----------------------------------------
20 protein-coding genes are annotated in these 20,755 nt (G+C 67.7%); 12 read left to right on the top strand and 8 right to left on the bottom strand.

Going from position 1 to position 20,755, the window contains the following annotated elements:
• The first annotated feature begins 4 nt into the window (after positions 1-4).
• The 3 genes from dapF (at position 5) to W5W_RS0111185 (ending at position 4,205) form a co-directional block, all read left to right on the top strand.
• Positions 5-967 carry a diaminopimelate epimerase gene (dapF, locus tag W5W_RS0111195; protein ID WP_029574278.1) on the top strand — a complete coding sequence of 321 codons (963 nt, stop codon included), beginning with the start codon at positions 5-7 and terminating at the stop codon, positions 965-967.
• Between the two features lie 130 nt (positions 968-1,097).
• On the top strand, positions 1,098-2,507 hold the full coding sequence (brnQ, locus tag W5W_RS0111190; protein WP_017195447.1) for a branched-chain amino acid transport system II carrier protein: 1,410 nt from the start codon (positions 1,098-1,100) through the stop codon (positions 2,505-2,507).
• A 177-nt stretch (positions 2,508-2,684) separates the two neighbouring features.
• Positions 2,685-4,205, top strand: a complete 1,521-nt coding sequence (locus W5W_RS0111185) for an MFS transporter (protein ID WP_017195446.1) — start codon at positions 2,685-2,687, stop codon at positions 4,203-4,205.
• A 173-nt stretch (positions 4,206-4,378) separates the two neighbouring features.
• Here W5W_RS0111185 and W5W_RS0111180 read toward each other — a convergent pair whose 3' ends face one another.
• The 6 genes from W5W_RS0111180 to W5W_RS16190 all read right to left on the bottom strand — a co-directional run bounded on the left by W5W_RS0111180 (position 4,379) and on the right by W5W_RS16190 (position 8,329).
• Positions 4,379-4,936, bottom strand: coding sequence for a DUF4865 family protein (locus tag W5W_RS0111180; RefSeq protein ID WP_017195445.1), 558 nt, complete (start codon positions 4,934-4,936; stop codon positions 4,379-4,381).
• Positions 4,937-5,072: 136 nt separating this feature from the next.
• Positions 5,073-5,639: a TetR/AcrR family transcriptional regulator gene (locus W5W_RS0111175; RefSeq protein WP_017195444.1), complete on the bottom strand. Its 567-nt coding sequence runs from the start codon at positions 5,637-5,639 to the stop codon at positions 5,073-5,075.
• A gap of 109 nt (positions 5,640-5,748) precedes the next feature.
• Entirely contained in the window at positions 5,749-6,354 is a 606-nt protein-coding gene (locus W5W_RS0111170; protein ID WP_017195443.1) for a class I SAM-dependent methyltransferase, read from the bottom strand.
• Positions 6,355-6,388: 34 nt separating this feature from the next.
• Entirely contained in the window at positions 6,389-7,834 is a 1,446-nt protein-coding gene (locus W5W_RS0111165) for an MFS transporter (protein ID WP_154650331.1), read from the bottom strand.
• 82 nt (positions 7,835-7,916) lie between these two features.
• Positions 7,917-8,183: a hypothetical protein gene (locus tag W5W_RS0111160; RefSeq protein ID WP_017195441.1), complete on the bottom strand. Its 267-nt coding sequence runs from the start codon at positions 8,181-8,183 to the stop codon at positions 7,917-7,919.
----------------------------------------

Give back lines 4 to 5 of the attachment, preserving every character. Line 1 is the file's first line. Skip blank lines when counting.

• The 3 genes from dapF (at position 5) to W5W_RS0111185 (ending at position 4,205) form a co-directional block, all read left to right on the top strand.
• Positions 5-967 carry a diaminopimelate epimerase gene (dapF, locus tag W5W_RS0111195; protein ID WP_029574278.1) on the top strand — a complete coding sequence of 321 codons (963 nt, stop codon included), beginning with the start codon at positions 5-7 and terminating at the stop codon, positions 965-967.